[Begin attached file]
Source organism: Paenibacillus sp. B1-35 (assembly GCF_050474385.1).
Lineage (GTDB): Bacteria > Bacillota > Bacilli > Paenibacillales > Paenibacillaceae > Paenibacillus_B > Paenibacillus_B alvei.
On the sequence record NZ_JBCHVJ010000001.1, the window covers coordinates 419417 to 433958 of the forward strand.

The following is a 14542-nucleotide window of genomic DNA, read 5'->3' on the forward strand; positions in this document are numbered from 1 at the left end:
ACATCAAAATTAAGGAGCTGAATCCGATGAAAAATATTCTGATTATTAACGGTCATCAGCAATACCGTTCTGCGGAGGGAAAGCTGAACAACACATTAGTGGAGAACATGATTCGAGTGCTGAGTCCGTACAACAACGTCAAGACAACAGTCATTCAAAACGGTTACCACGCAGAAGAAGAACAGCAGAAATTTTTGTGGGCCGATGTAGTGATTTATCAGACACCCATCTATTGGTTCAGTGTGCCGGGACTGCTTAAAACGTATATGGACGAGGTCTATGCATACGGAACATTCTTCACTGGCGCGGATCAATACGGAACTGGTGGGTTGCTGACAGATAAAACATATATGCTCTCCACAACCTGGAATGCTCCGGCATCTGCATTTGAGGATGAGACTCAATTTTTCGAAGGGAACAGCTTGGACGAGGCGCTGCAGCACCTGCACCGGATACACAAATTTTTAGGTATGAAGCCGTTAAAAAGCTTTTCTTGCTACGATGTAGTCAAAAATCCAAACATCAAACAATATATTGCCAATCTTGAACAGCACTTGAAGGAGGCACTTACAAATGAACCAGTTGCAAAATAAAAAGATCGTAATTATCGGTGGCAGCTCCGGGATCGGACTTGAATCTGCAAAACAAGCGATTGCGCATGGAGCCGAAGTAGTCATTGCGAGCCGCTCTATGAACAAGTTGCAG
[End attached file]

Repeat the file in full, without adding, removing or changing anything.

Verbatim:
Source organism: Paenibacillus sp. B1-35 (assembly GCF_050474385.1).
Lineage (GTDB): Bacteria > Bacillota > Bacilli > Paenibacillales > Paenibacillaceae > Paenibacillus_B > Paenibacillus_B alvei.
On the sequence record NZ_JBCHVJ010000001.1, the window covers coordinates 419417 to 433958 of the forward strand.

The following is a 14542-nucleotide window of genomic DNA, read 5'->3' on the forward strand; positions in this document are numbered from 1 at the left end:
ACATCAAAATTAAGGAGCTGAATCCGATGAAAAATATTCTGATTATTAACGGTCATCAGCAATACCGTTCTGCGGAGGGAAAGCTGAACAACACATTAGTGGAGAACATGATTCGAGTGCTGAGTCCGTACAACAACGTCAAGACAACAGTCATTCAAAACGGTTACCACGCAGAAGAAGAACAGCAGAAATTTTTGTGGGCCGATGTAGTGATTTATCAGACACCCATCTATTGGTTCAGTGTGCCGGGACTGCTTAAAACGTATATGGACGAGGTCTATGCATACGGAACATTCTTCACTGGCGCGGATCAATACGGAACTGGTGGGTTGCTGACAGATAAAACATATATGCTCTCCACAACCTGGAATGCTCCGGCATCTGCATTTGAGGATGAGACTCAATTTTTCGAAGGGAACAGCTTGGACGAGGCGCTGCAGCACCTGCACCGGATACACAAATTTTTAGGTATGAAGCCGTTAAAAAGCTTTTCTTGCTACGATGTAGTCAAAAATCCAAACATCAAACAATATATTGCCAATCTTGAACAGCACTTGAAGGAGGCACTTACAAATGAACCAGTTGCAAAATAAAAAGATCGTAATTATCGGTGGCAGCTCCGGGATCGGACTTGAATCTGCAAAACAAGCGATTGCGCATGGAGCCGAAGTAGTCATTGCGAGCCGCTCTATGAACAAGTTGCAG